CONTEXT: The National Poison Data System (NPDS) is a database and surveillance system for US poison centers (PCs) call data. The Centers for Disease Control and Prevention (CDC) and American Association of Poison Control Centers (AAPCC) use NPDS to identify incidents of potential public health significance. State health departments are notified by CDC of incidents identified by NPDS to be of potential public health significance. Our objective was to describe the public health impact of CDC's notifications and the use of NPDS data for surveillance...
December 13, 2017: Clinical Toxicology
Stefanie Geith, Bertold Renner, Christian Rabe, Jochen Stenzel, Florian Eyer
BACKGROUND: Inquiries relating to ibuprofen overdose have more than tripled in the last ten years in our poison control center. Although the vast majority of cases have a benign clinical course, there are few severe or even fatal cases present with refractory circulatory failure. CASE PRESENTATION: We describe a case of a 48 year-old male with suicidal mono-ingestion of approximately 72 g ibuprofen. Despite an initial rapid spontaneous drop in the total ibuprofen plasma concentration (IPC) from 550 to 275 mcg/mL within the first 5 h after admission, the patient developed a circulatory failure, refractory to aggressive fluid resuscitation and high doses of vasopressors...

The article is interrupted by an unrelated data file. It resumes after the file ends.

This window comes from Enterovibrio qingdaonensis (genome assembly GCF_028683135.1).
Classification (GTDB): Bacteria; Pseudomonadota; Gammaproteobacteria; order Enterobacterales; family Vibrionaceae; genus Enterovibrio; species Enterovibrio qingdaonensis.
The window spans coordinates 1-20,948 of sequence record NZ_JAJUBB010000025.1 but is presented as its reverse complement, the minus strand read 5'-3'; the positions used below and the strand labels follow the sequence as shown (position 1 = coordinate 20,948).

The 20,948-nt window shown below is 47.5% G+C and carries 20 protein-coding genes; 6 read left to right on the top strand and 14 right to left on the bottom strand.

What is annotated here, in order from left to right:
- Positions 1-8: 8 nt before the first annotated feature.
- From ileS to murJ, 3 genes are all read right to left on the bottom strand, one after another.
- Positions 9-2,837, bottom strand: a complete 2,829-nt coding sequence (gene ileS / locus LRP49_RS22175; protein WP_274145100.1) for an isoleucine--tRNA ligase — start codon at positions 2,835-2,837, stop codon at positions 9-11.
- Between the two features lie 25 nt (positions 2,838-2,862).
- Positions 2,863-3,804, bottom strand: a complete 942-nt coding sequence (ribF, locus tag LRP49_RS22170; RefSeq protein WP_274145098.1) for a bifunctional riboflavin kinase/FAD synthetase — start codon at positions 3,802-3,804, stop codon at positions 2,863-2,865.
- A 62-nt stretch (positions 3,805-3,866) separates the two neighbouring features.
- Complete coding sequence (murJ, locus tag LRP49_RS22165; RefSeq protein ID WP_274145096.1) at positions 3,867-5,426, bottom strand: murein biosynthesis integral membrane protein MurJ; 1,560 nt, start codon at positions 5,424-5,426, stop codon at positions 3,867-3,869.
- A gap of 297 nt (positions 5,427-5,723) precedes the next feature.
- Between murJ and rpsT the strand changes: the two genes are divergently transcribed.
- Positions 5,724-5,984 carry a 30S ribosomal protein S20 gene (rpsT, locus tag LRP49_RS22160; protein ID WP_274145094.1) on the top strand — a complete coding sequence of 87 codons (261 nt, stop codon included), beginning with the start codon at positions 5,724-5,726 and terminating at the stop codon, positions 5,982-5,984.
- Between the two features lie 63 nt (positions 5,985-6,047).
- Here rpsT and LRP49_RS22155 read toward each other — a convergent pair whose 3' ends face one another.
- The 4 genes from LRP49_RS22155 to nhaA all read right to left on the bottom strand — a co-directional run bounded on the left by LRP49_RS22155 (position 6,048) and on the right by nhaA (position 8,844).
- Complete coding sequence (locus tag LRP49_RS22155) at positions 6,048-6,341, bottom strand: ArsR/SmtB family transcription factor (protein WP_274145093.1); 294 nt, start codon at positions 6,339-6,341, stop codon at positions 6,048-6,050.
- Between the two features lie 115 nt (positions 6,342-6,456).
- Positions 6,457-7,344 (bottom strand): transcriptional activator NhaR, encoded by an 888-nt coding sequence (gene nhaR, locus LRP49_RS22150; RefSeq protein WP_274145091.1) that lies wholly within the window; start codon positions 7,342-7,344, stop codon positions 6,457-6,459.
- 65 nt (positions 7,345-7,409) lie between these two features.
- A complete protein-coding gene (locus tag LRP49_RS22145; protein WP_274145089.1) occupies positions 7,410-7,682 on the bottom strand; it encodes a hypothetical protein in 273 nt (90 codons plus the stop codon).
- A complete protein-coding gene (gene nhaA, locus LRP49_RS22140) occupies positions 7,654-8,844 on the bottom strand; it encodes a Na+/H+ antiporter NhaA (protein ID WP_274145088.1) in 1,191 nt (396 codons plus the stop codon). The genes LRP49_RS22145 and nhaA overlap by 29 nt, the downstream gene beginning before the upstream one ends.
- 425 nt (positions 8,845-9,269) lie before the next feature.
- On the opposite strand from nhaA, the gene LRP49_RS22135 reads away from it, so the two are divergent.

December 12, 2017: BMC Pharmacology & Toxicology
Christie Sun, Kathryn A Hollenbach, F L Cantrell
BACKGROUND: In January 2012, carisoprodol was classified as a Schedule IV substance under the controlled substances act from a previously non-controlled, non-scheduled classification. Carisoprodol is marketed as a skeletal muscle relaxant and is commonly cited for its abuse potential. OBJECTIVES: We aimed to compare volume of calls involving carisoprodol abuse or misuse to a statewide poison control system before and after the scheduling change. METHODS: Data were extracted from poison control calls coded as "misuse/abuse" involving carisoprodol from four years before (2008 to 2011) and four years after (2012 to 2015) the scheduling change...
December 12, 2017: Clinical Toxicology